Fewer than half of the European organizations surveyed have spent anything on IP telephony, and less than a third expect to increase spending this year, according to a new Forrester study.
In the absence of a killer VoIP application, European organizations have been comparatively slow to adopt the technology, contradicting much of the vendor hype about IP communications in Europe, according to a new study by Forrester Research.
In "IP Communications Adoption In Europe," senior analyst Larry Velez says that the vendor hype simply isn't true. Only a quarter of European organizations will have adopted VoIP by this year, "giving a growth rate of just 100% of a small number over a year -- assuming that those projects are successful."
In fact, less than half of the European organizations surveyed have spent anything on IP telephony, and less than a third expect to increase spending this year. Indeed, Velez notes that while 32% of companies surveyed are evaluating or piloting VoIP, and there will be twice as many deployments this year than in 2004, some 40% of respondent still have no immediate plans to adopt the technology.
The big issue, according to Velez, is that European organizations have not yet built the business case to justify the perceived costs of deploying VoIP. Indeed, 34% of respondents identified cost as the major obstacle to VoIP deployment, with concerns about reliability next and 15% and compatibility issues at 9%.
"Forrester’s insights into the evaluation process of large European firms indicate dissatisfaction with security and interoperability; however, these still rank lower than the problem of cost justification," Velez writes. "Forrester believes that this is a sign of immaturity among large European firms. Many firms have not come to grips with defining the economic basis or business case that identifies when to begin migration."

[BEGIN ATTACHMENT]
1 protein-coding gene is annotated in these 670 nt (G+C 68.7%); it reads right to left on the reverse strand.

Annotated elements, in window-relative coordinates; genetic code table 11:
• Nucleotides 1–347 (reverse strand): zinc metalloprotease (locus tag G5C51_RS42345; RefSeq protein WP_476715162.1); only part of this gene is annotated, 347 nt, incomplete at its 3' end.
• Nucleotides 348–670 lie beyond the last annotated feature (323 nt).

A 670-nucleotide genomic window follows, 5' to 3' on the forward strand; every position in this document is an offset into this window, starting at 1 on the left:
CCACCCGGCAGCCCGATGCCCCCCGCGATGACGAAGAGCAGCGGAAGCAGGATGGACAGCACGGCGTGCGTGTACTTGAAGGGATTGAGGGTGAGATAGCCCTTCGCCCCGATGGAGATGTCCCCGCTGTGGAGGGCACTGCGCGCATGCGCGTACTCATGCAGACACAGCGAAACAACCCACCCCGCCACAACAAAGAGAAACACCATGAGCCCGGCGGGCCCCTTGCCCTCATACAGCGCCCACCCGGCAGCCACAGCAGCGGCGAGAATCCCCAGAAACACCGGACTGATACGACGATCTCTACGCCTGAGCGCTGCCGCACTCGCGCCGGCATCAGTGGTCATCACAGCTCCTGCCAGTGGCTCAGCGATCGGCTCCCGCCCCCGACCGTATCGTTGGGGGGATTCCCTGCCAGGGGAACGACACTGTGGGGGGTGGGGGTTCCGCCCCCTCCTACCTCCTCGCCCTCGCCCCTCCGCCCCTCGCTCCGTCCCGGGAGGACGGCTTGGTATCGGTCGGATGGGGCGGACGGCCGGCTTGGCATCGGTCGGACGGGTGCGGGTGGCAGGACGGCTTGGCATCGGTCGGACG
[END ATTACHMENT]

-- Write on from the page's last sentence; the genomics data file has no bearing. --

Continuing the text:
Nevertheless, Velez sees some promising signs for European VoIP in the fact that, while most organizations will not increase spending this year, a sizeable minority nevertheless will. "This is encouraging," he writes, "as it indicates that firms are becoming more successful at overcoming the biggest obstacle to adoption -- justifying the cost for the transformation."
How Enterprises Are Attacking the IT Security EnterpriseTo learn more about what organizations are doing to tackle attacks and threats we surveyed a group of 300 IT and infosec professionals to find out what their biggest IT security challenges are and what they're doing to defend against today's threats. Download the report to see what they're saying.
2017 State of IT ReportIn today's technology-driven world, "innovation" has become a basic expectation. IT leaders are tasked with making technical magic, improving customer experience, and boosting the bottom line -- yet often without any increase to the IT budget. How are organizations striking the balance between new initiatives and cost control? Download our report to learn about the biggest challenges and how savvy IT executives are overcoming them.